Future Fridays – Interview with Justin Sefton

Labor Day is upon us. Along with a three day weekend and the end of summer, it also signifies the return of hockey.  Junior teams throughout Canada – and a few northwest U.S. cities – began opening their training camps over the last few days.

As the Sudbury Wolves took to the ice for the first time yesterday, many eyes were on defenseman Justin Sefton. The fifth overall selection from the 2009 OHL Draft is one of the top prospects for next summer’s NHL Draft.

For the past few years he says he’s kept himself away from “going to parties and hanging out in bad places. It was the rink, home, homework, working out, eating well – all the little things it takes to reach my dream.”

Before joining the Wolves, he had moved away from his Thunder Bay home to attend Notre Dame prep school, located in a small town outside of Regina. The highly regarded institution – with an alumni of players such as Vincent Lecavalier, Brad Richards and Rod Brind’Amour – had been carefully chosen after exhausting research.

Like most young players, he consults with his parents on such major decisions.  However, he doesn’t hide the fact that his agent plays a major role as well.  And why shouldn’t he, he’s represented by Kyle Dubas of Uptown Sports – a firm with a client list featuring some of the best young talent in hockey – including Kings prospects Jonathan Bernier, Kyle Clifford and Andrew Campbell.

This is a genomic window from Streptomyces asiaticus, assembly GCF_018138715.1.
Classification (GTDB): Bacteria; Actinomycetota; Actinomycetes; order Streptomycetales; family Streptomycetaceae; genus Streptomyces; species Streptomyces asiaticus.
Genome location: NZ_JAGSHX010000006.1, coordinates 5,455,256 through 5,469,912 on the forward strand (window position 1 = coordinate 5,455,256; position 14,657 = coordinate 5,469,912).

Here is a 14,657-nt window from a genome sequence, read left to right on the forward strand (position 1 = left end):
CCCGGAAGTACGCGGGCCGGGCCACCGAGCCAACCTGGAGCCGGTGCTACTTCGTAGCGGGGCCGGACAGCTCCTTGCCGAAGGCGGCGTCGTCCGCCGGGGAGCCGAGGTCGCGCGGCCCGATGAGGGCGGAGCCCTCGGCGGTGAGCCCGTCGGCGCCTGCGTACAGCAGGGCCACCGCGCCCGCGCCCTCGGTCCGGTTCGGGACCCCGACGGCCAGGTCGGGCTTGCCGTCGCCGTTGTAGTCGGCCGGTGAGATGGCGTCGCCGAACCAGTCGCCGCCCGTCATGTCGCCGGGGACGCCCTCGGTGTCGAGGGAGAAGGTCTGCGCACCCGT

Sudbury’s President and General Manager, Blaine Smith, has described Sefton as “mature beyond his years – both physically and mentally,” and one of his former coaches adds “He plays an intimidating game and can back it up.”

This season we’ll have several feature articles on Justin, providing a sort of ‘year in the life’ look into the journey of becoming an NHL draft pick.

Buckle up, we’re taking off…

Last year, your rookie season in the OHL ended on a bit of a downer, as you guys were swept in the playoffs by the Barrie Colts. How disappointing was that and did you learn anything in the process?

As a first year guy, with it being my first year in the playoffs, and we ended up against the number one team in Canada…so, it was tough. We played Barrie six times during the season and only won once – which is a little discouraging. We were clearly the underdogs.  I just tried to keep my composure and take it all in. I learned as the playoffs go on the games only get harder. You can’t take a shift off. If you do, you’re going to get scored on or something bad is going to happen.

From an opponent’s view, what made that Colts that team so good?

They had a lot of depth and very good players. When you look over your shoulder and see Kyle Clifford coming down on you, you’re going to think twice about getting the puck. But, you have to do it and you have to take the hit. They also had (Stefan) Della Rovere, who can hit, skate and shoot. They have Zac Rinaldo – if you have your head down with him, you never know what the hell is going to happen. Then you take guys like (Alex) Pietrangelo – when he takes a shot from the point it’s not going to go wide. It’s going to go towards the net and if you or your goalie don’t grab it, it’s going in the net. Add Burmistrov too. He’s smart with the puck and can find the back of the net just as well.